Where you could probably see a White Christmas, based on historical data
You ' ve probably heard these lyrics — " I’m dreaming of a white Christmas " — about 100 times by now. But the chances of it actually happening vary, depending on where you’re located in the Mountain West.
Climate experts from the National Centers for Environmental Information gathered data from nearly 15,000 weather stations and published an interactive map looking at the probabilities of where it might be snowing – or not – on Christmas Day. It’s based on data showing an inch of snow cover on December 25 between 1991 and 2020.
" This isn't like a forecast or anything like that, " said Dan McEvoy, a climatologist at the Desert Research Institute in Nevada. " It's just based on climatology. And it's telling you about the odds of having a white Christmas based on observations. "
Some patterns make sense to those who have lived in the West. At high elevations or in mountain ranges — like Sierra Nevada and the Rockies — there's a high probability of a white Christmas — 60% and above. But as you go south, snowfall is more rare.
" You tend to find the odds start to decrease, " said Michael Palecki, product lead for the U.S. Climate Normals data in this map. " And so by the time you're in southern Utah or southern Nevada, your odds are pretty small, 10% or 20% of having a white Christmas. "
Some states have better odds than others. Idaho has seen an increase in odds, up to 5% more in some areas, according to Palecki’s analysis of the last 30-year estimate. Yet, these observations are all relative to winter storms.
" The forecasts can change very quickly with winter storms, " McEvoy said. " And you might have no snow on Christmas Eve. And it could very well happen that you wake up on Christmas Day with a white Christmas if the right set up comes along. "
Areas in the Great Basin and cities at lower elevations are a little harder to predict since they usually have ephemeral snow–or snow that falls and melts in less than 60 days, McEvoy says. He lives in Reno and believes their chances of a white Christmas are slim.
" There is a few inches of snow that fell , and it's been really cold, " he said. " But the forecast going into Christmas week is a pretty substantial warm-up, about 10 degrees warmer than it's been over the last week. And so I would expect … that snow will be gone by Christmas. "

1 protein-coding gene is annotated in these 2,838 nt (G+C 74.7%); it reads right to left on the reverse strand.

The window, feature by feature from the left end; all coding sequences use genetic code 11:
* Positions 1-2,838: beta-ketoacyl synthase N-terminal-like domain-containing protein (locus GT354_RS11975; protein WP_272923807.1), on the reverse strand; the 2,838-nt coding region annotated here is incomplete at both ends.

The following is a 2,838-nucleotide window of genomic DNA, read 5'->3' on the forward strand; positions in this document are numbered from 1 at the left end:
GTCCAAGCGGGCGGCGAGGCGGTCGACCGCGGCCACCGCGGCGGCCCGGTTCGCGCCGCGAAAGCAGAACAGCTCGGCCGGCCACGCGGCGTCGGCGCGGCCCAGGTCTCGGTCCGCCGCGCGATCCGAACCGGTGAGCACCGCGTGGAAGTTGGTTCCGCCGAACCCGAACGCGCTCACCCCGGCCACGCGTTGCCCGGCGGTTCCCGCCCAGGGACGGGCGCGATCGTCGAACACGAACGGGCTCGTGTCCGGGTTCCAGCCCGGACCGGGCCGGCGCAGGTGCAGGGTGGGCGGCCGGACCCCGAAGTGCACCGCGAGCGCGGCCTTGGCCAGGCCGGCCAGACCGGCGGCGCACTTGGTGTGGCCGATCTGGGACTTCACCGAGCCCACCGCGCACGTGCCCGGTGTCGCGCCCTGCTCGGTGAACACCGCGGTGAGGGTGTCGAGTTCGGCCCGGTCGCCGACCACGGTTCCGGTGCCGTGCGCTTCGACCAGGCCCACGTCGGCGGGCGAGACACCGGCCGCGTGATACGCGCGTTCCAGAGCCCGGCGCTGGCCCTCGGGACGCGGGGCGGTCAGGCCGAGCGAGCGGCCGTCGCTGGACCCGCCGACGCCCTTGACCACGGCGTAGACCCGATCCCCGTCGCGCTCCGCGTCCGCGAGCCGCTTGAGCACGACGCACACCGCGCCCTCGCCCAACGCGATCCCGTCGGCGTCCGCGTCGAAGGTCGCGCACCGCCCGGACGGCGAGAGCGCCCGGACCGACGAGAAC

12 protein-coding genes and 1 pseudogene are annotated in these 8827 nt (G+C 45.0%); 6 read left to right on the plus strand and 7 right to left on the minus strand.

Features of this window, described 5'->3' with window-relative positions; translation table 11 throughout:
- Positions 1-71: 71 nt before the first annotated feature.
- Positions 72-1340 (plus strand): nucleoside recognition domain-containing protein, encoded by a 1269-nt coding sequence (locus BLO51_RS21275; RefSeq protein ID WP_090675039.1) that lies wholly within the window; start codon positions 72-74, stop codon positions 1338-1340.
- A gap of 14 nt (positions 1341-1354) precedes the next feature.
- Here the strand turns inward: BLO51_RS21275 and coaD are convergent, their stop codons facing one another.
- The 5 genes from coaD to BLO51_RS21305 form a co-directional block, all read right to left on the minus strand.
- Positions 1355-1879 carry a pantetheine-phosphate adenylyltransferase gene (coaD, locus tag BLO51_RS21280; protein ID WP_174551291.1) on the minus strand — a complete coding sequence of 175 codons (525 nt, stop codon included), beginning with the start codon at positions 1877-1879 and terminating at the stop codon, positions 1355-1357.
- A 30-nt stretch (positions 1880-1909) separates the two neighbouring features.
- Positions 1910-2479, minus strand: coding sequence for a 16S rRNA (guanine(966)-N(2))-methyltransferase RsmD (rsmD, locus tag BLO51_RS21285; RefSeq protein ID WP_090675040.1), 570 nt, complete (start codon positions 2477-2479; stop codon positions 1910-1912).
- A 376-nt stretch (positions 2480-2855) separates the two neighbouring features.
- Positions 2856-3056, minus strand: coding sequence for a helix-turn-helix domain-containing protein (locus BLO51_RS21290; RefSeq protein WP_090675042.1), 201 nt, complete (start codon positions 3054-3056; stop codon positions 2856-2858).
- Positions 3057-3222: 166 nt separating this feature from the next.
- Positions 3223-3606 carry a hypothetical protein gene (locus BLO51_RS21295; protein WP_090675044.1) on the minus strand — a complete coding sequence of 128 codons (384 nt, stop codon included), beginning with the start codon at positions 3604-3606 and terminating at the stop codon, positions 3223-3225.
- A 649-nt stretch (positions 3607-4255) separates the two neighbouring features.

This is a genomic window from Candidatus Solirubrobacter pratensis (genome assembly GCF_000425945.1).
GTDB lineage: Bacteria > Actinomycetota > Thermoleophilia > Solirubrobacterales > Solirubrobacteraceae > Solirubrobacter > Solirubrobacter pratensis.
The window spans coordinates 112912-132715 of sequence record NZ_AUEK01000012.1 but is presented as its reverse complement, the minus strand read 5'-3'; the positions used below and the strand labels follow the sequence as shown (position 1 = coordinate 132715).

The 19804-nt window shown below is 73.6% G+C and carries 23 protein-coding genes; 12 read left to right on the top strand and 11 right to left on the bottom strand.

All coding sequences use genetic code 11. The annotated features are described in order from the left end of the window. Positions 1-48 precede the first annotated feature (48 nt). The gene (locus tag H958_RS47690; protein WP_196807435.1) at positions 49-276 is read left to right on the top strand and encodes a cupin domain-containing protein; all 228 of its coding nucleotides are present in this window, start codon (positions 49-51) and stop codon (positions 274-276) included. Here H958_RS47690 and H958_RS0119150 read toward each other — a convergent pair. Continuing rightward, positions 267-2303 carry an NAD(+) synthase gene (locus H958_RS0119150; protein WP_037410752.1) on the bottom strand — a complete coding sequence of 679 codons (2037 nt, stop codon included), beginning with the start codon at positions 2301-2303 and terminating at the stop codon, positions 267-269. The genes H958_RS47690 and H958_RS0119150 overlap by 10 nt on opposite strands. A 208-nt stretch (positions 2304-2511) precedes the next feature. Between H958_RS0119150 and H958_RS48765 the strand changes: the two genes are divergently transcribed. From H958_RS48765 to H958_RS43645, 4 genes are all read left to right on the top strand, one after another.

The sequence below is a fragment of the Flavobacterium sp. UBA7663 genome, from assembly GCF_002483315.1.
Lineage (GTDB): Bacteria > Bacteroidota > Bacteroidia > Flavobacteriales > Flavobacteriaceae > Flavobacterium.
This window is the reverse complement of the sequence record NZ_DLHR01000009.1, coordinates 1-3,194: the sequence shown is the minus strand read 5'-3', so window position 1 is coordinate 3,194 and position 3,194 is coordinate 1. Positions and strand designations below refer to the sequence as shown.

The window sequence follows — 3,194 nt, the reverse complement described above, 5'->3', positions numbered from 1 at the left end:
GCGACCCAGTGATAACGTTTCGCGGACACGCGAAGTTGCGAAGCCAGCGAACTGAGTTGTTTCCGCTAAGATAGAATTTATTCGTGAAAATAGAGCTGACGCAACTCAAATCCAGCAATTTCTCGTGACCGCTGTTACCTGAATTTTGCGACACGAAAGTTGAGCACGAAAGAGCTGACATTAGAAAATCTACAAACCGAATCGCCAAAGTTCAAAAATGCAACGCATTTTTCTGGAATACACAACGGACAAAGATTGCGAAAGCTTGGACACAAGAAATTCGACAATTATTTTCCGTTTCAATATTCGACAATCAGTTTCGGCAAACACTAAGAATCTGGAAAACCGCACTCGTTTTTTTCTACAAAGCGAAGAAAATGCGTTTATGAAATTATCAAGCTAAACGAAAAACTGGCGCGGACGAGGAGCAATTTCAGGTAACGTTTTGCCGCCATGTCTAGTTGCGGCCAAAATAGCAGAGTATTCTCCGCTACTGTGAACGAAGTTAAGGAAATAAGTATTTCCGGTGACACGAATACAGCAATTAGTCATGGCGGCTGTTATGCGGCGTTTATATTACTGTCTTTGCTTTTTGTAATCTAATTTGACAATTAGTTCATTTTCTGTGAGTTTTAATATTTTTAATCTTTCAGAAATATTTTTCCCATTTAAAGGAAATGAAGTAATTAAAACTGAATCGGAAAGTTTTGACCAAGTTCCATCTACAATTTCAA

Palecki said a white Christmas comes down to two factors: precipitation and temperature. But recently, it’s been too warm for snow in most western states due to climate change. Even mountain areas that are used to heavy snowfall are seeing less.
" The temperatures in December have risen in the last decade or two, quite a bit, a degree or two in Fahrenheit terms, " Palecki said. " That kind of begins to chip away at the odds of having a white Christmas. "
Palecki warns that some areas may not see a white Christmas if our world continues to warm up.
" On the southern end of the snow shield or on the east or West Coast, where your odds of getting a white Christmas are smaller, like 30% or 25%, well, those areas are going to be affected more by climate change coming up in the next few decades, " he said. " And so your odds might actually go down to having a pretty infrequent white Christmas in these areas. "
Regardless, Palecki says changes in the overall odds are not that significant, and there will be white Christmases for several decades. So it could still be just like the ones we used to know.
" I don't think it's going to be a distant memory or anything, " he said. " It's not going to be some singular date after which you just don't have them anymore. They're always going to be a chance. "
This story was produced by the Mountain West News Bureau, a collaboration between Wyoming Public Media, Nevada Public Radio, Boise State Public Radio in Idaho, KUNR in Nevada, the O'Connor Center for the Rocky Mountain West in Montana, KUNC in Colorado, KUNM in New Mexico, with support from affiliate stations across the region. Funding for the Mountain West News Bureau is provided in part by the Corporation for Public Broadcasting.
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